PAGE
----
Telephone service began between New York and Chicago. Also in Chicago, 30-year-old soap salesman William Wrigley started selling chewing gum instead. The Coca-Cola Company was organized in Atlanta, and the first pneumatic tire was invented.
The year was 1892, and new beginnings seemed to be the order of the day. That was the case in United States coinage, as well. Three new silver coins entered circulation that year. Sometimes identified as the Liberty Head half dollar, quarter and dime, they’re more often referred to by the name of their designer: U.S. Mint chief sculptor-engraver Charles E. Barber.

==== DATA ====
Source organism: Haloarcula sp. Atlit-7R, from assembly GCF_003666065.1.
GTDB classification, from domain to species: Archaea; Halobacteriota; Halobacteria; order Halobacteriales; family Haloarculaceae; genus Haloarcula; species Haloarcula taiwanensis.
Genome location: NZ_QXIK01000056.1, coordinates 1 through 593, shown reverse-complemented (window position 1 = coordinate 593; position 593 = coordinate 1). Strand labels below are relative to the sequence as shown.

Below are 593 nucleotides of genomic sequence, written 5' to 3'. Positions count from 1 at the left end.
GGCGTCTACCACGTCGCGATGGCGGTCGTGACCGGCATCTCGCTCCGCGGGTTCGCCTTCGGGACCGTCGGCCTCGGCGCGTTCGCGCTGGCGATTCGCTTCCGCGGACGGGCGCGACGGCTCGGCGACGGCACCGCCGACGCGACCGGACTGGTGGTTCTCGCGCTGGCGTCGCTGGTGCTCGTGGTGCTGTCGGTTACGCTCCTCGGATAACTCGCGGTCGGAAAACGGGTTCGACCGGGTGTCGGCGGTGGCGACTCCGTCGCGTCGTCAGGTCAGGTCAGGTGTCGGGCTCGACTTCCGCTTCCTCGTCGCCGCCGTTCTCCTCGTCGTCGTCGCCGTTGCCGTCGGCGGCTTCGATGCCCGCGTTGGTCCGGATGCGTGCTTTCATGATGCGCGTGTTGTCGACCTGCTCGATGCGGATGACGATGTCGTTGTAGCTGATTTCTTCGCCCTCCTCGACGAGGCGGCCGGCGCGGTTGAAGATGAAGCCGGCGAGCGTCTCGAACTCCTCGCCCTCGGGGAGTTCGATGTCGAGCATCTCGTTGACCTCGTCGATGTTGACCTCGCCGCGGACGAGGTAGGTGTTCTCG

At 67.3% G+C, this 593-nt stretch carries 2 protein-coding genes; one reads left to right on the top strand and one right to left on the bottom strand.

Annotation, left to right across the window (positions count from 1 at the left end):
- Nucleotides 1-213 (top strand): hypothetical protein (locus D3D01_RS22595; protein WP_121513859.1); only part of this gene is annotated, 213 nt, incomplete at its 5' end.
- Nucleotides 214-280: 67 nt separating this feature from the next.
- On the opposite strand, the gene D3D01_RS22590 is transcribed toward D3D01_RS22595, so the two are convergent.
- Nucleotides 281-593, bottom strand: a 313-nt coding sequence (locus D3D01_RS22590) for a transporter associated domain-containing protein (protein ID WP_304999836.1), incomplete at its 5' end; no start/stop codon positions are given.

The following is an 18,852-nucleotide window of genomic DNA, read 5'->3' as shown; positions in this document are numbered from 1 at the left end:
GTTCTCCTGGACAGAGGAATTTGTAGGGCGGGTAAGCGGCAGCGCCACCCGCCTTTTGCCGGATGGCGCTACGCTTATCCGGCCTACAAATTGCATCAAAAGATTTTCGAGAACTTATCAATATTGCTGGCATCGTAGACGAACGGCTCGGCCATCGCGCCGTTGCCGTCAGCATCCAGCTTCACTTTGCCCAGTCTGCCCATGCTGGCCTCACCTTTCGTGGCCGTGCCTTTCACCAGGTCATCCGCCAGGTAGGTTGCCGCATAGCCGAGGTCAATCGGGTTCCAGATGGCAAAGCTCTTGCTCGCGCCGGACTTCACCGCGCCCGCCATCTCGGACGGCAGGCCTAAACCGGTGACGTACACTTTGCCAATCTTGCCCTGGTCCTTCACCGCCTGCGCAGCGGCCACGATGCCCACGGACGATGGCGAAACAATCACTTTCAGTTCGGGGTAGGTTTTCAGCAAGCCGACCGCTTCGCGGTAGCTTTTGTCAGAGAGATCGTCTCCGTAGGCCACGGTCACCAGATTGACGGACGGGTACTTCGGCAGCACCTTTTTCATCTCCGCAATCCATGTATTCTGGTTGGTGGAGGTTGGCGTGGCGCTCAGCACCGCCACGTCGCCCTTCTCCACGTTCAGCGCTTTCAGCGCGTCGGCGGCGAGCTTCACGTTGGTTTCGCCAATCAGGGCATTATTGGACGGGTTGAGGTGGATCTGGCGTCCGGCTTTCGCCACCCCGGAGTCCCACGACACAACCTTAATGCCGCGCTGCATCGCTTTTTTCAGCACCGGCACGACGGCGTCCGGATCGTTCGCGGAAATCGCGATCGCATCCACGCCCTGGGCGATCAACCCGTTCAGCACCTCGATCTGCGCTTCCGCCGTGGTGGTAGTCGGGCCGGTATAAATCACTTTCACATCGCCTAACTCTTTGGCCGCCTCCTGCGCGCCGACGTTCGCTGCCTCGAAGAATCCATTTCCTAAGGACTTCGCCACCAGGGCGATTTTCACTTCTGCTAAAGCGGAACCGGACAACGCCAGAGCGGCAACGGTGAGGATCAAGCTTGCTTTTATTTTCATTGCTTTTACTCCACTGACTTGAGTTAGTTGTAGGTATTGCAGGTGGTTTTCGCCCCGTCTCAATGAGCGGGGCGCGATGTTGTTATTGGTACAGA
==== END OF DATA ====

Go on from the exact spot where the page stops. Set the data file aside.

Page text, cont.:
The fractional silver coins were long overdue for a facelift. All had carried the Seated Liberty portrait for more than half a century, and while it’s true that life was more leisurely back then, the pace of change in this case was downright glacial. The Mint had had little incentive to change the designs of these coins. Only one of the three, the S.... (Expand Text)